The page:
They are stuck with the house and while Dave goes to work at a lo­cal school, Heather slides into depths of grief that trig­ger psy­chosis. She be­comes an un­re­li­able nar­ra­tor. Con­fined to her house and the vicin­ity of the vil­lage, what is real and what is imag­ined be­gin to blur. The seachange quirk­i­ness of new com­pan­ions such as the lo­cal provi­dore and Sylvia, the wid­owed next-door neigh­bour, is cor­rupted by the in­ven­tion of men at the bot­tom of her gar­den. Un­sure what to do, Dave re­treats to the study and his les­son plans, try­ing to wait out the grief and mad­ness.

This story al­ter­nates with that of Heather’s mother, who seems to have suf­fered from bipo­lar dis­or­der. Heather’s telling of her mother’s story doesn’t so much seem to be an ex­plo­ration of ge­netic in­her­i­tance but more an at­tempt to res­cue from the past a wo­man who has be­come de­fined by her ill­ness. And per­haps this at­tempt is partly how Heather be­gins to find a way to strug­gle out of her own predica­ment. It’s a strange trick of the novel that the un­re­li­able nar­ra­tor of the present nar­ra­tive also hap­pens to serve as our ac­cess to the story of her past. At times it comes across as a tech­ni­cal prob­lem that tests the novel’s plau­si­bil­ity.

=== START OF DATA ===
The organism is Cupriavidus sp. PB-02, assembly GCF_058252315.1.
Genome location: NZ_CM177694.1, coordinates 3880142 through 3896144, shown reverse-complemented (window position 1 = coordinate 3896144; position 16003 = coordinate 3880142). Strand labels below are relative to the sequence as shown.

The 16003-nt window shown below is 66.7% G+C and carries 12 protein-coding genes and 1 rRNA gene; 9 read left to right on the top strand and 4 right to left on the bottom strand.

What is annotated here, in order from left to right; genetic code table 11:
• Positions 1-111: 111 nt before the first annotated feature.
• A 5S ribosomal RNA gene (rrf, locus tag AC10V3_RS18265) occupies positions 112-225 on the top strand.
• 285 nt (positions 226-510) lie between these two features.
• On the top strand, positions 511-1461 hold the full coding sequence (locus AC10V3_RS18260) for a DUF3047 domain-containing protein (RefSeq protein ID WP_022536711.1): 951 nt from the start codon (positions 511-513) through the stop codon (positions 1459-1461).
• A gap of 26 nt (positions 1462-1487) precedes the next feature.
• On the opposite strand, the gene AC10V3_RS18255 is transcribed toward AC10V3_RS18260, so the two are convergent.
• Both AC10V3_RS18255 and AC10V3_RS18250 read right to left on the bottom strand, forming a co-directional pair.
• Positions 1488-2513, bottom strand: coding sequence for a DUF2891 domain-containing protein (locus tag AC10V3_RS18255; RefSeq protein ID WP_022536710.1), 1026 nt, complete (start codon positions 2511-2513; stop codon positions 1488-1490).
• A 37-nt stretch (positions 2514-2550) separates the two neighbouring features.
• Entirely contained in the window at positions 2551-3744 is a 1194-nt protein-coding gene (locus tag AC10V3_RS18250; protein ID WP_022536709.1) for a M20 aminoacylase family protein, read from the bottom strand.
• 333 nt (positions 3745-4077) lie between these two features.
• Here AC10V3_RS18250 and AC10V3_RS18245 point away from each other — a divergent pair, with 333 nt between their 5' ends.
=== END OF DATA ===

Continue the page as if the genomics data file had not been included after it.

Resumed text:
Spargo-Ryan’s lush prose oc­ca­sion­ally feels like an in­ad­e­quate con­tainer for the emo­tional en­ergy it’s un­leash­ing, yet this com­bi­na­tion of fragility and wild­ness is also con­so­nant with the ex­pe­ri­ence of a break­down. It may be per­ceived as a weak­ness in the con­cep­tion of the book, but tech­nique is not ev­ery­thing and from another per­spec­tive it’s the im­pres­sive rep­re­sen­ta­tion of a jour­ney into emo­tional states that can be rid­den through but never con­trolled.